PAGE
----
Modest musician sees himself as a 'link in a chain'

<I>LORI ASSA photo</I><BR>"I just got hooked on it right from the start," says Wilho Saari of the kantele, the traditional instrument of Finland. "I'm self taught," he says of his kantele playing, which he picked up at age 50. "But with a musical background, it wasn't hard."

NASELLE - Wilho Saari lays his fingers lightly on the strings of his kantele. His hands move back and forth over the strings and pluck and press as effortlessly as a skilled typist. Occasionally his right hand remains on the strings playing a melody, while the left hand beats a quiet rhythm on the wooden body of the instrument.

The kantele (pronounced kant-e-le), the national instrument of Finland, is a table-top wooden box played horizontally with anywhere from five to 39 strings across the top. The 70-year-old Naselle, resident picked up the instrument at age 50, with no plans to turn it into the second career it has become.

"I just started fiddling around with it," he said.

What started as a side hobby eventually earned him international recognition and an award from the National Endowment for the Arts.

Before he died at the age of 70 in 1968, Saari's father, Wilho Sr., came home from work every night and would play his kantele. Saari never played it, though he mastered many other instruments, believing it was really his father's hobby, and not his own.

Fifteen years after his father's death, Saari pulled the kantele down from its decorative location on the wall and began to play.

"I took Dad's kantele down to see if an old dog could learn new tricks," Saari said.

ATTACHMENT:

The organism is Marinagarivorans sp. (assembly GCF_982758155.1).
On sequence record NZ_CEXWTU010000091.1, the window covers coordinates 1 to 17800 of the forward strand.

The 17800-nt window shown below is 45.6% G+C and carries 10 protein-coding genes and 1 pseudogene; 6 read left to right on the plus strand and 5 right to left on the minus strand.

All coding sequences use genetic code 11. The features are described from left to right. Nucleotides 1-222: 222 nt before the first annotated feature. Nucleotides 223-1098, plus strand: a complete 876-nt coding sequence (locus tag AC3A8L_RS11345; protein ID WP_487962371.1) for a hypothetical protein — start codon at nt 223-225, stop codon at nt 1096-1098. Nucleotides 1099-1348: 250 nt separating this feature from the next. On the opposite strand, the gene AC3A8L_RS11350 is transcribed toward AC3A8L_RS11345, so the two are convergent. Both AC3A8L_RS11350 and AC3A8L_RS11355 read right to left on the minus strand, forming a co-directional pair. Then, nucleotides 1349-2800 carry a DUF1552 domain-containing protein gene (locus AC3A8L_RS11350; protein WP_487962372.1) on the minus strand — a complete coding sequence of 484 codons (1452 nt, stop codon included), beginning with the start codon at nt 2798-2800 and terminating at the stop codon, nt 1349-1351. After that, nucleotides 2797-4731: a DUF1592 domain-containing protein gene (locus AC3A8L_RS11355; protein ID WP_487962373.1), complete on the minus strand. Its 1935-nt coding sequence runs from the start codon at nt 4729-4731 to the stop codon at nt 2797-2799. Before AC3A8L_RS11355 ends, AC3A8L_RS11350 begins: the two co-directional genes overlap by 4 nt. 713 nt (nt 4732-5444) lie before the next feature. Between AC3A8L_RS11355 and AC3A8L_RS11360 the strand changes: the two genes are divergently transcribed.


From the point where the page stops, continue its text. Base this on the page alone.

That new trick drew from a lineage within his family that dates back to Kreeta Haapasa, his great-great grandmother. Haapasa was a peasant in the late 1800s who traveled Finland playing the kantele, and unlike other women of the time became quite successful and was able to support her 11 children from her performances.

"She supported the family by playing the kantele at a time when women didn't do these things," Saari said. "Women were usually home raising their family."

Today Haapasa is honored in Finland and has appeared on stamps, become the subject of plays and was cast into a statue that Saari visits every time he's there.

When Saari took on the instrument, he knew of no other kantele players in the United States, and says that most Finnish families kept the instruments as heirlooms or decorations.

As he became more interested in the instrument, and started playing it more and more frequently, people began asking him to perform at funerals, weddings, festivals and churches.

But before long, the self-taught performer was offering workshops and lessons to others interested in revitalizing the art throughout the Northwest.

Now, Saari travels the country and the world, playing the kantele at various festivals. He will perform here in Astoria at the FinnFest at the end of July.

Saari diminishes his accomplishment, claiming that it was just a hobby he took on during his retirement.

"I just wanted to mess around with it, and I just got hooked on it right from the start," Saari said.

But after composing more than 1,700 songs, teaching students, many of whom have gone on to start their own groups, Saari's work began to look more like a career.

Earlier this year, Saari received an anonymous nomination for a National Endowment for the Arts award, and was surprised to receive a $20,000 prize which will be officially awarded in September.

"I've been numb for about the last two months," Saari said.

Looking over the various musicians and the rising popularity of the instrument, Saari admits that he did have a role, but is quick to point to his Finnish roots.

"I was - not that I've taught them all - I was a link in the chain of kantele players," he said.

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